Iran has said it supports in principle the freezing of oil production but stopped short of offering to limit its output in response to a Saudi and Russian proposal aimed at pushing up prices.
Iran has said it supports in principle the freezing of oil production but stopped short of offering to limit its output.
Trying to counter low prices, the two biggest oil producers – OPEC power Saudi Arabia and non-OPEC member Russia – have said they would freeze production, but only if other big oil nations did the same.
OPEC Gulf producers Qatar, Kuwait and the UAE, as well as Venezuela, have said they would join the pact. Iraq has also made sympathetic noises.
Iran argues it is a special case having lost market share during years of international sanctions.
Speaking after a meeting on Wednesday in Tehran with his counterparts from Iraq, Qatar and Venezuela, Iranian Oil Minister Bijan Namdar Zanganeh said: “This is the first step and other steps should also be taken. This cooperation between OPEC and non-OPEC members to stabilise the market is good news. We support any effort to stabilise the market and prices.”
Zanganeh chose his words carefully to avoid mentioning Iran’s position on freezing its own output.
“We had a good meeting today and the report of yesterday’s meeting was given to us. We support cooperation between OPEC and non-OPEC members.
“I was told that Russia as the world’s biggest oil producer, Oman and other countries are ready to join. This is a positive step, we have a positive approach to it, this is a good start,” he said.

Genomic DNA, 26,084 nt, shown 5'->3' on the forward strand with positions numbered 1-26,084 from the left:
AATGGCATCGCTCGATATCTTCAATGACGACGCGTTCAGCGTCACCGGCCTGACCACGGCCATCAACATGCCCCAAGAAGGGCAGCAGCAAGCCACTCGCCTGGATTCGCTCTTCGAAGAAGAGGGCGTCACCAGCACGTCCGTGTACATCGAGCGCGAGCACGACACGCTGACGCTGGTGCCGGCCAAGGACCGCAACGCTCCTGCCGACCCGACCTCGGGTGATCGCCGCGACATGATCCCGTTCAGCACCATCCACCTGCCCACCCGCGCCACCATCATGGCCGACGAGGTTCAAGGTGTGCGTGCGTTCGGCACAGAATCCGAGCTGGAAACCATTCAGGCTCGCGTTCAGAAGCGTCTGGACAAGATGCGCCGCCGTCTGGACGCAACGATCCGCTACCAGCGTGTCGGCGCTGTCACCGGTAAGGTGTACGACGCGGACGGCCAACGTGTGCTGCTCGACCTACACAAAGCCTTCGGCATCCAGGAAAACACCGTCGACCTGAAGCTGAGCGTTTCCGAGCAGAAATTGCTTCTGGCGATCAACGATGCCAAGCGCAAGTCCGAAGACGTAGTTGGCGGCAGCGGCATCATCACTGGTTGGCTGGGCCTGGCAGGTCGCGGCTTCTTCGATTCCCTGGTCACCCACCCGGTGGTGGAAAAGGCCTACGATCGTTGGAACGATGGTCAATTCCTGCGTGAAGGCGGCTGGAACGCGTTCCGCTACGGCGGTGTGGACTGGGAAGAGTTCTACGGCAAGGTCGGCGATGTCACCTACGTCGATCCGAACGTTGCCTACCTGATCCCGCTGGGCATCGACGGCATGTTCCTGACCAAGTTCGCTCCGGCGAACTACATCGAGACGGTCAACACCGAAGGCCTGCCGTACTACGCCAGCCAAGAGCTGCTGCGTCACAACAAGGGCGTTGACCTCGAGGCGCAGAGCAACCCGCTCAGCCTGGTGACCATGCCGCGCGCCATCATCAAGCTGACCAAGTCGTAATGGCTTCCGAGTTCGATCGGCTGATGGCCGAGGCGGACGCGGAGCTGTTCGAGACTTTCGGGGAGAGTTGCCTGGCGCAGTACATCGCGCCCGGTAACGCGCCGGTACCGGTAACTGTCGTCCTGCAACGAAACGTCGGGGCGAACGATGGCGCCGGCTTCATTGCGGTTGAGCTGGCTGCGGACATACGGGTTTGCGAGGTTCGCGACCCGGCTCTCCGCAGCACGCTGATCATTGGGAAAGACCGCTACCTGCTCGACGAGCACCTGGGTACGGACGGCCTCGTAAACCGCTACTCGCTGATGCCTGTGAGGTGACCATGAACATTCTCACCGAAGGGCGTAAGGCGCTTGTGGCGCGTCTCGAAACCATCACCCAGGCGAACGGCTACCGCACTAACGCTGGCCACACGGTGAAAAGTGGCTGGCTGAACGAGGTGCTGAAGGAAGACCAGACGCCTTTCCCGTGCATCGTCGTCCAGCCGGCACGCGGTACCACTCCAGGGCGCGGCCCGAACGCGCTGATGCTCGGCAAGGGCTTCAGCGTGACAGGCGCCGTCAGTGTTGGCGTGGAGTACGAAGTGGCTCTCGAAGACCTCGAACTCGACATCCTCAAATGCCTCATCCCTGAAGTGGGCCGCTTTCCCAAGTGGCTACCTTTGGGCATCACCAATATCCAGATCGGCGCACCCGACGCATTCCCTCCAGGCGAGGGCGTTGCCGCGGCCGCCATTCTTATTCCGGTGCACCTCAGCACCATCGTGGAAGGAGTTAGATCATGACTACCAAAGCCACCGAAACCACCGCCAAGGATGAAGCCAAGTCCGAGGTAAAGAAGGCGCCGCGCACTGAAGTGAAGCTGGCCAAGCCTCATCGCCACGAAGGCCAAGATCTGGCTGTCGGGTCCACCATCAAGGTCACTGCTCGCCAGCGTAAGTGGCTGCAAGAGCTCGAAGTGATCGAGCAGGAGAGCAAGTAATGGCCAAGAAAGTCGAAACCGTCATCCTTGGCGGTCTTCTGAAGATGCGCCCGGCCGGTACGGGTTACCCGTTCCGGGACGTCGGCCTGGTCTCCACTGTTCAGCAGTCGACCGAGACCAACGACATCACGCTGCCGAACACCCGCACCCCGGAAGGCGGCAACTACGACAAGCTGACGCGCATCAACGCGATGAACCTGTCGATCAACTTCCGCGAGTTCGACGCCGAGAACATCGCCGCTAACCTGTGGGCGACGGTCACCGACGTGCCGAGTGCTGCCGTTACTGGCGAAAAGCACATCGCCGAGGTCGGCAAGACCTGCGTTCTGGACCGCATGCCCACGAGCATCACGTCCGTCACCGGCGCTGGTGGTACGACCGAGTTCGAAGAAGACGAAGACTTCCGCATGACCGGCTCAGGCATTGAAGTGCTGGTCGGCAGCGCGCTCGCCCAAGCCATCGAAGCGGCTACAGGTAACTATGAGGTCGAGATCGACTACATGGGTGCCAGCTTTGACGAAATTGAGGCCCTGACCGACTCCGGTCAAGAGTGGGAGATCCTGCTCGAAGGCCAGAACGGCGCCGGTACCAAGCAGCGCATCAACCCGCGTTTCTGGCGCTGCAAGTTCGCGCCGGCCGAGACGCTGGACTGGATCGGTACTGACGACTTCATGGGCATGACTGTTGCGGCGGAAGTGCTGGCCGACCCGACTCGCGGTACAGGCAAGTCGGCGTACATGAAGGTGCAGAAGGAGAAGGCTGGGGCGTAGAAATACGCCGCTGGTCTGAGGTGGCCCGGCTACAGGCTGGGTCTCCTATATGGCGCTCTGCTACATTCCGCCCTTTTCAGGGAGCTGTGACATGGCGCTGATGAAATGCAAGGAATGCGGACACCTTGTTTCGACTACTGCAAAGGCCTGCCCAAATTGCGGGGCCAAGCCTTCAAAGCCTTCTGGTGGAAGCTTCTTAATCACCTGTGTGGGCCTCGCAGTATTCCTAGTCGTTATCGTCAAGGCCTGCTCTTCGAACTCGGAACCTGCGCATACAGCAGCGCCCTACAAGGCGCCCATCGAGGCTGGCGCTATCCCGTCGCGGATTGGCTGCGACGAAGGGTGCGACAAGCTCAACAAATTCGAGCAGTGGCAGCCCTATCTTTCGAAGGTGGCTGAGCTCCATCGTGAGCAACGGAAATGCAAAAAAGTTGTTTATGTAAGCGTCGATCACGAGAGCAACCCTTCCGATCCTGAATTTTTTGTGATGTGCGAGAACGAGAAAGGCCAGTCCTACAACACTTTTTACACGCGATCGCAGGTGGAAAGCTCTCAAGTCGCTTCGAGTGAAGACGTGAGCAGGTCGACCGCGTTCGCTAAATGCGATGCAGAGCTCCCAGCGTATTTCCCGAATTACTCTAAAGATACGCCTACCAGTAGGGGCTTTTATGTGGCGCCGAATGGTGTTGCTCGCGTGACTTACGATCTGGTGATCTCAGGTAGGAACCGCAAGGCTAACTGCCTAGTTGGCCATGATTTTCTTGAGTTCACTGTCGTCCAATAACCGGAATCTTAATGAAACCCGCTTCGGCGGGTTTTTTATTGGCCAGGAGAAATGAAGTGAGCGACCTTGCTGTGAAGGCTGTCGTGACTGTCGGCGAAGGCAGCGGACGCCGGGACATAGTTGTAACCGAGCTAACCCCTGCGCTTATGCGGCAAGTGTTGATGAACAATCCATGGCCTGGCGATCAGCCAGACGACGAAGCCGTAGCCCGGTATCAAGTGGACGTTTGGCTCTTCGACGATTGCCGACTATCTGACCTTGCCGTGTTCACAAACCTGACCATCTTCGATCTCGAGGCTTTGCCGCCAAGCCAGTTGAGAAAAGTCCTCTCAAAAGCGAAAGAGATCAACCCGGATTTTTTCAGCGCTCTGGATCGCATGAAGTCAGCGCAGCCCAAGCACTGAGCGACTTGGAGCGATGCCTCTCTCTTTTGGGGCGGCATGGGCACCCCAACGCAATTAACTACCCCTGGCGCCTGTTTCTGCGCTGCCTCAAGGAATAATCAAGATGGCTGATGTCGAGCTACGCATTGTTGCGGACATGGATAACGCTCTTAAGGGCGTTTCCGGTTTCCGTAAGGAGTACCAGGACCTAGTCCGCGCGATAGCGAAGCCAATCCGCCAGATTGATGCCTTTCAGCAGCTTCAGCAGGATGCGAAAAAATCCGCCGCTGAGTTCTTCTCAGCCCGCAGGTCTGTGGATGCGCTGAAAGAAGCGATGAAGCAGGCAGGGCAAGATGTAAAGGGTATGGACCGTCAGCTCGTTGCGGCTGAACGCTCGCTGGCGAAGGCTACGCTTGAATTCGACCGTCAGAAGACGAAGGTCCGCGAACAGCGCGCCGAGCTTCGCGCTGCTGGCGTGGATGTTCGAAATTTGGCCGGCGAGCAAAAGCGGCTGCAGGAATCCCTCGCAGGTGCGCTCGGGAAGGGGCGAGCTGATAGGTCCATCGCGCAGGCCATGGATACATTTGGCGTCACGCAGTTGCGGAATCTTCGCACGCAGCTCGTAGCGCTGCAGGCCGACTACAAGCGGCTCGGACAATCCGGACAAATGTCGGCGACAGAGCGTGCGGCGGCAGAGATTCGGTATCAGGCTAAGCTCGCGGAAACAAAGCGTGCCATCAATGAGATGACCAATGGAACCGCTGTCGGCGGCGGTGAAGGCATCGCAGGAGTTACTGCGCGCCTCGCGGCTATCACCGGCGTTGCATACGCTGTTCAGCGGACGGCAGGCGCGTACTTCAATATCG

Iranian officials are angry that while it was not able to export because of international sanctions other countries – particularly its regional rival Saudi Arabia – raised output pushing down prices.
Earlier Iran’s OPEC envoy, Mehdi Asali, told the Shargh daily newspaper: “Asking Iran to freeze its oil production level is illogical”
“How can they expect Iran to cooperate now and pay the price? We have repeatedly said that Iran will increase its crude output until reaching the pre-sanctions production level.”
LCG Market Analyst Ipek Ozkardeskaya said Iran is not willing to cut production having just started to increase it after sanctions were lifted: “I believe that Iran is going to be pushing and pressuring Saudi Arabia and continuing to do whatever it was planning to do before this whole setting got this dangerous. They are not going to be willing to leave the game before they start it.”
Some reports say Iran might be offered special terms as part of an output freeze deal, but it is unclear what those could be.
Crude oil prices did pick up on Wednesday, but Brent crude didn’t go much above $35 a barrel on Wednesday.